Airway Therapeutics helps premature infants with healthy lung development

In 2008, more than 530,000 babies were born prematurely in the U.S. That's about one in eight babies, according to the March of Dimes. Many have lungs that are not yet fully developed. That's where Airway Therapeutics comes in - the local business was created to help premature infants with their lung development and even survival rates.

Based on ten years of research at Cincinnati Children's Hospital Medical Center, Airway Therapeutics was created to develop a surfactant protein that lines the surface and airways of babies' lungs to help inflate them and keep their air sacs from collapsing.

Airway's initial focus will be on the prevention of bronchopulmonary dysplasia (BPD) and also the prevention and treatment of neonatal respiratory distress syndrome (nRDS) in very premature infants. Normally, lungs mature to produce surfactant in the seventh month of gestation. Very premature infants (before 32 weeks gestation) have generally not developed lung surfactant to make the transition during birth from fluid-filled lungs to lungs that can easily expand to handle air movement. Administering surfactant to these very premature infants shortly after birth allows them to breathe.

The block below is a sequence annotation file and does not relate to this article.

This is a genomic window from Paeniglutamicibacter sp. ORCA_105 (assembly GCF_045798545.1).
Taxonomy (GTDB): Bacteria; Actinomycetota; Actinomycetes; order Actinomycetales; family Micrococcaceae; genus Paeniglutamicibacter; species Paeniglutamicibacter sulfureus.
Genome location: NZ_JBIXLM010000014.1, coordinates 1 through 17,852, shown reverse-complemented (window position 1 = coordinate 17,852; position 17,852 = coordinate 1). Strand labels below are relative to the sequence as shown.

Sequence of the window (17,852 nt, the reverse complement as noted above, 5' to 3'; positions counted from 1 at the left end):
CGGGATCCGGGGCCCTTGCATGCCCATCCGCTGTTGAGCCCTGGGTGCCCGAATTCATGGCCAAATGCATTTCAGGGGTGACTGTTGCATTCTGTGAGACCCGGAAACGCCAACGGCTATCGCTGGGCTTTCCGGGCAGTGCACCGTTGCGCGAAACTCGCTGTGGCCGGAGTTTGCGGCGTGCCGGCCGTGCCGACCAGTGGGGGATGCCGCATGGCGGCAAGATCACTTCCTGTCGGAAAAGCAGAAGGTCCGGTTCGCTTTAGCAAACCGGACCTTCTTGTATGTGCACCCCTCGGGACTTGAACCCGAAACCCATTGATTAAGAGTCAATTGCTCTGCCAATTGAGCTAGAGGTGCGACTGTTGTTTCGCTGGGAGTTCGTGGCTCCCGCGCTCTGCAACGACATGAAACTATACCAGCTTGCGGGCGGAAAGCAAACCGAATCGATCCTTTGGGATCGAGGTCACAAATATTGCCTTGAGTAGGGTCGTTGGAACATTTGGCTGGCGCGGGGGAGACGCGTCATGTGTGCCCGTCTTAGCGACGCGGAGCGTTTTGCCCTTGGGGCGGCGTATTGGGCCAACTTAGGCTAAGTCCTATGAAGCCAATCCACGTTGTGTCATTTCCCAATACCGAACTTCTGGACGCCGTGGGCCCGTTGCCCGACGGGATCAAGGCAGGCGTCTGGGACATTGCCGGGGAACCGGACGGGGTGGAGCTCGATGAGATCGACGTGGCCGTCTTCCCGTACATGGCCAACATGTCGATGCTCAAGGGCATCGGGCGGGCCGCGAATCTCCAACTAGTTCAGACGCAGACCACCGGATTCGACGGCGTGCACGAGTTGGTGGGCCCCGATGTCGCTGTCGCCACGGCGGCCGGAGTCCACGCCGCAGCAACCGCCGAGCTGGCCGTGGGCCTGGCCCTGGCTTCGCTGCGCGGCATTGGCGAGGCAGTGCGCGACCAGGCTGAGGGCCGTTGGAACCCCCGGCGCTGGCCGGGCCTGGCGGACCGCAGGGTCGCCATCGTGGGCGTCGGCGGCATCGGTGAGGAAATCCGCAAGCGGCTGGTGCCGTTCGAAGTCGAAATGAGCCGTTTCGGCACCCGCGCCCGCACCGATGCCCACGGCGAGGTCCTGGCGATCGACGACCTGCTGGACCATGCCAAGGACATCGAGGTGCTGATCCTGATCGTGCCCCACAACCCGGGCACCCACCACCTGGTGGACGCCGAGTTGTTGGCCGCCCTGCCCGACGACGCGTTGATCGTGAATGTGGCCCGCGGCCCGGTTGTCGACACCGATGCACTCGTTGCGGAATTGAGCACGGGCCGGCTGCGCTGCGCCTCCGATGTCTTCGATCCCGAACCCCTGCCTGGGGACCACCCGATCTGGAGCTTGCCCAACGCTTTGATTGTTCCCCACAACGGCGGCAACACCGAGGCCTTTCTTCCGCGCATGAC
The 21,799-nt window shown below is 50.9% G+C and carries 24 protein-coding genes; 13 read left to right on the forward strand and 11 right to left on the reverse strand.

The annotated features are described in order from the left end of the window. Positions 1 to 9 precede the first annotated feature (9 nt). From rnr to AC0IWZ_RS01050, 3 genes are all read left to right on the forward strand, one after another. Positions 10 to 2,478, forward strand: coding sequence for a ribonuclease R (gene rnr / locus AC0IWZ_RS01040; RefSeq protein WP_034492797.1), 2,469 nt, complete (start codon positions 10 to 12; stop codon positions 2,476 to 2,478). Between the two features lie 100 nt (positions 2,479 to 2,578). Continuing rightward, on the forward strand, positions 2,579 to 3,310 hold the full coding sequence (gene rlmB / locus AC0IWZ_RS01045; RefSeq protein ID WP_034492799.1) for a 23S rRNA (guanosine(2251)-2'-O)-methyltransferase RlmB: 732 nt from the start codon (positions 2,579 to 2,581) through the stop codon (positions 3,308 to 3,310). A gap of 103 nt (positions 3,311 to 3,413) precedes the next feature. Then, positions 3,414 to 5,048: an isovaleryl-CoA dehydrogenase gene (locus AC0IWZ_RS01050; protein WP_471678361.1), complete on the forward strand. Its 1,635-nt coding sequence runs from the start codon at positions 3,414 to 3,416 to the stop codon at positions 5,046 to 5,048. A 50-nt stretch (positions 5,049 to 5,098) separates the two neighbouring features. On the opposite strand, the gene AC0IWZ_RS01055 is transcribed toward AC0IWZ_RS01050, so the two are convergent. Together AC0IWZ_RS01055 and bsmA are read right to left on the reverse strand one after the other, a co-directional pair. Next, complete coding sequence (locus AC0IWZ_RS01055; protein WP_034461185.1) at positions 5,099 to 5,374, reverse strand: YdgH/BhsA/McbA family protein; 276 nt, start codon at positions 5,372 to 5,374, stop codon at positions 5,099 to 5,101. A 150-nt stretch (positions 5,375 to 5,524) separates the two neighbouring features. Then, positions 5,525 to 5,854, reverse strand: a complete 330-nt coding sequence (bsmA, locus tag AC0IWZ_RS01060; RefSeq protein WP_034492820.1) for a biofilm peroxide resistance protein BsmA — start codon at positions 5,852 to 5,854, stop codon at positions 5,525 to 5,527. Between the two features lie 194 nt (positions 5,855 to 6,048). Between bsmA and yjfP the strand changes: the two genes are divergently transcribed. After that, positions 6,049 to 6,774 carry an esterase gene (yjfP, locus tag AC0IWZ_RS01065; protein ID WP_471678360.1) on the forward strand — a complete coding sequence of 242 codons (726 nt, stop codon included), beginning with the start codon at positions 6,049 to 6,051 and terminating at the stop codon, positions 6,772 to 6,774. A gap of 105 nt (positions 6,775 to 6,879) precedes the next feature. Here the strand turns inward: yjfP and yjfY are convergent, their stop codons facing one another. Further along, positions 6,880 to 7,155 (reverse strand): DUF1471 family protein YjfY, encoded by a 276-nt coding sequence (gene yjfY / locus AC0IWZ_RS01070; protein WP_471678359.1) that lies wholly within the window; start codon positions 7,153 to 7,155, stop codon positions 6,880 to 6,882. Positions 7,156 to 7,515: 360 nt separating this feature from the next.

Airway's product, rhSP-D, would be added to existing surfactant prior to treating a premature newborn, and has been shown in the lab of Dr. Jeffrey Whitsett to be useful in reducing lung inflammation, a condition associated with BPD.  Dr. Whitsett is chief of the Section of Neonatology, and Perinatal and Pulmonary Biology at Children's. Bringing his research into the market is CEO Steve Linberg, Ph.D., who has more than 30 years of clinical research, drug development and biologic development experience.

The company recently received a seed-stage investment by CincyTech - a Cincinnati-based venture development firm that invests in technology-based startup companies - and the Cincinnati Children's Tomorrow Fund. Each has invested $250,000 as part of a projected $1.2 million seed-stage funding round led by CincyTech.   The company is headquartered at BioStart, the Cincinnati bioscience startup center located in Clifton, which is a previous investor in Airway.

The new investment will allow Airway to meet with the Food and Drug Administration within a few months to confirm their plans to begin developing rhSP-D in combination with an already-available surfactant, and then file an Investigational New Drug (IND) application within 15 months. Linberg estimates a total estimated cost of $25 million to bring the drug to market.

"This drug will save babies that don't survive today and radically improve the lives of millions of others," says CincyTech Executive-in-Residence Mike Venerable.

Writer: Sarah Blazak
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